The sequel to the liveliest performance has arrived. Everyone knew they were getting something crazy, but no one could have expected this…
Something felt off. It felt like that was on purpose however, at least at first, with the eerie repetition of the earliest act of the performance of yore. Nonetheless it felt glorious. Then, the assets started looking cheaper in places and the behind the scenes dilemmas started surfacing. This was not the play we truly wanted, but it was certainly entertaining for what it’s worth. Code Geass has always been about being lively and theatrical.
The music takes this to new degrees. There are few to no new tracks that add to anything other than the sheer bombastic epicness factor of it all, feeling like they can underscore literally anything war-related in a way that eleventes each scene to new heights. Other tracks are certainly catchy and even capable of giving off a sense of accomplishment or despair, but the main flavor is sheer bombast and glory! “Madder Sky”, “Showdown”, “All-Out Attacks”, “Misconduct”, “Inner Strategy”, “Prodigy”, “Death Work”, “If I Were A Bird”, “Across The Borderline”, and so many more flow wildly in my head when imagining any scene worth such godly music! The opening performances are also phenomenal, even more so than before! That’s because Kotaro Nakagawa is a god, a god I say!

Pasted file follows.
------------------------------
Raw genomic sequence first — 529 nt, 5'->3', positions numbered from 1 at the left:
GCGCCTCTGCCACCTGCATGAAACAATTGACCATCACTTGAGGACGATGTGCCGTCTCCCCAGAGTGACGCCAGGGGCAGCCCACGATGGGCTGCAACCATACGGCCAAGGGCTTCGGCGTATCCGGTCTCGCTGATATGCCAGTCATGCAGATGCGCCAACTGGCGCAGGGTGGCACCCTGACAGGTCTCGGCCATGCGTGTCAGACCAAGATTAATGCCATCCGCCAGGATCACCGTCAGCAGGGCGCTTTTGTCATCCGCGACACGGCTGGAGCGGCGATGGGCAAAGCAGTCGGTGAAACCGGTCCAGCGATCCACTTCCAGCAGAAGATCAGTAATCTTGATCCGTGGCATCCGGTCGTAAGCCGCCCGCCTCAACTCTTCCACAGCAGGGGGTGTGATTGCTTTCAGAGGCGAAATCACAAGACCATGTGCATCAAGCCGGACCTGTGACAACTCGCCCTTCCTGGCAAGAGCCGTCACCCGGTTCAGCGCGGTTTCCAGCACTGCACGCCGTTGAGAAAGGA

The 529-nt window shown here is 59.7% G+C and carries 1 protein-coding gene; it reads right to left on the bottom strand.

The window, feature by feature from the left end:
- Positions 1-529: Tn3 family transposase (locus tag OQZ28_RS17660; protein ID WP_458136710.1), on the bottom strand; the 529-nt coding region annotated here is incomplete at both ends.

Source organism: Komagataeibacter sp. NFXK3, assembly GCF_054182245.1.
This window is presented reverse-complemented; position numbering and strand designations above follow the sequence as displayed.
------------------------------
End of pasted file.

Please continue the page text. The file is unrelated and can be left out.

The returning cast does a fantastic job at keeping up their act, especially our main duo. Unfortunately, the new roles suffer, as they largely feel empty and pointless, tacked on because no one knew what to do. Some do get some scenes of closure in the middle and final acts, but are regardless, uninteresting and without the flavor and madness of the original cast. However, as stated before, said returning cast ups their game, notably our favorite scheming overlord Zero, and JEREMIAH GOTTWALD, THE MEMORABLE MAN OF ORANGE AND LOYALTY!! Additionally, the ending our favorite and/or least favorite shitbag, Suzaku Kururugi gets, is nothing short of the perfect poetic punishment for a pretentious preachy prick such as himself. Too bad the glorious finale makes little actual sense outside of that.
Transitions are the best.
The script fell apart over time like a bad stage set, from the increasingly ridiculous Batman and Xantos gambits and whatnot to the audience-bewildering dumpster fire that was Sword of Akasha. The memery had gone too far, and there was no way to go but diagonally into another series of loop-de-loops. And thus, the glorious mess of strategy-warping and hammy final 4 episodes were made, as if they finally salvaged what original plans remained at the time. Nonetheless, the audience was stunned by the sheer audacity, flashiness of the designs and antics, and insane improvisation they attempted that many forgave the absurd script and the recycling, as well as the inferior production. Plus, the uproarious running gags came back.
So what I’m saying is: Code Geass R2 is the biggest meme in anime history, for better or worse.